Why You Should be Marketing to Generation X

Why You Should be Marketing to Generation X

Previously we discussed why your company should be marketing to Millennials, and in this blog, we’ll talk about the group of people aging into that favorable demographic with real buying potential: Generation X, as well as how to target your marketing to them.

While the focus of the media for years was the Baby Boomer generation, and currently it’s obsessed with the Millennials, Generation X, sandwiched between these two important demographics, has 61 million members and makes up 27% of the adult population. They also head up 30% of U.S. households - which means any business that ignores them does so at its peril.


From a marketing perspective, it’s important to note how Generation X is unique. This is a skeptical and pragmatic group of people. They grew up under the influence of a sophisticated and ubiquitous advertising system, and they do not necessarily trust it. They are looking for the real, for the authentic, and they are not interested in getting suckered. If any current generation could be called cynical, it’s X. This is not the group of people you want to pitch anything too slick to; they won’t have it.

In terms of technology, Generation X straddles the gap between the Boomers and Millennials, handling media and technology with competence, and nearly as much familiarity as Generation Y, but without fully incorporating the digital into their regular lives as Millennials are prone to do. Gen X households are most likely to contain digital devices like DVRs, MP3 players, and digital cameras, so they’re not Luddites or technophobic. But rather than constantly text on their mobile devices, they are more prone to be checking, news, sports, and weather. This means a specifically tailored online strategy is necessary. You will not reach them with the same mobile strategies that work on Millennials. And, remember, while it may be easier to reach Millennials, they do not have as many resources or the same established authority as Generation X does at this moment in their lives.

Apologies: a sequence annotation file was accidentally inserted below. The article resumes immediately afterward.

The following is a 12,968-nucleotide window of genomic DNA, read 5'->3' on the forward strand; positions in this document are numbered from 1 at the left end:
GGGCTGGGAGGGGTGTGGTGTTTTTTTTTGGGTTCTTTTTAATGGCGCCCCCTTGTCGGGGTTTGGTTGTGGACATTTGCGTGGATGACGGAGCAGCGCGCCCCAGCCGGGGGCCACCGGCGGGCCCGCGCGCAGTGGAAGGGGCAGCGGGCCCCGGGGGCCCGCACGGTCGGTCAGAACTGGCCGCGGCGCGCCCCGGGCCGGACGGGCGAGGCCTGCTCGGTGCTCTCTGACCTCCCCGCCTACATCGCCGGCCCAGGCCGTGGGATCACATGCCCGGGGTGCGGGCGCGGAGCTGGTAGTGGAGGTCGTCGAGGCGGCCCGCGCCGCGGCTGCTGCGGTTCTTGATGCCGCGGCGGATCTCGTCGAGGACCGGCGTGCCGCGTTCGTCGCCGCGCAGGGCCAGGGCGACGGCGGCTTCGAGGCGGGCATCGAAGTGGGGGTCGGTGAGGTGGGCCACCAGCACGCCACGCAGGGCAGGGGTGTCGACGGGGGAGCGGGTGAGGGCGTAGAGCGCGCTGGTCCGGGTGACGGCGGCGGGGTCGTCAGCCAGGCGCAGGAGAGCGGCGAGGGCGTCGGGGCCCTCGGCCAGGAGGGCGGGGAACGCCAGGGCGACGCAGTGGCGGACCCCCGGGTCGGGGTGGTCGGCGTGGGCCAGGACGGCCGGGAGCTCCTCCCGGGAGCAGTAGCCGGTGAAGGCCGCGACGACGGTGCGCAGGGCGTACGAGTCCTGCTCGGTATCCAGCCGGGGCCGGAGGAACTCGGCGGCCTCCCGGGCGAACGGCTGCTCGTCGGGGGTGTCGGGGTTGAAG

Of all of these groups, Generation X shops most online, but its members do not spend the most money. As could be predicted by the generally skeptical nature of this group, they like to research online before buying, and they are active review readers. A proper online marketing strategy would be for businesses to actively monitor their Yelp and other review listings and to target search engine advertising. Generation Xers can also be influenced by that old standby, the money back guarantee.  Interestingly enough, Gen Xers are more open to direct mail marketing than other generations, reporting higher numbers for opening their mail on the same day, as well as reading it.  

There are, of course, hundreds or thousands of other observations and extrapolations that could be made about this group of people, and none of them would apply to the group as a whole. But if your business draws from Generation X or would benefit from engaging them, it’s worth it to take the time to understand how and when and where to do so and market accordingly.


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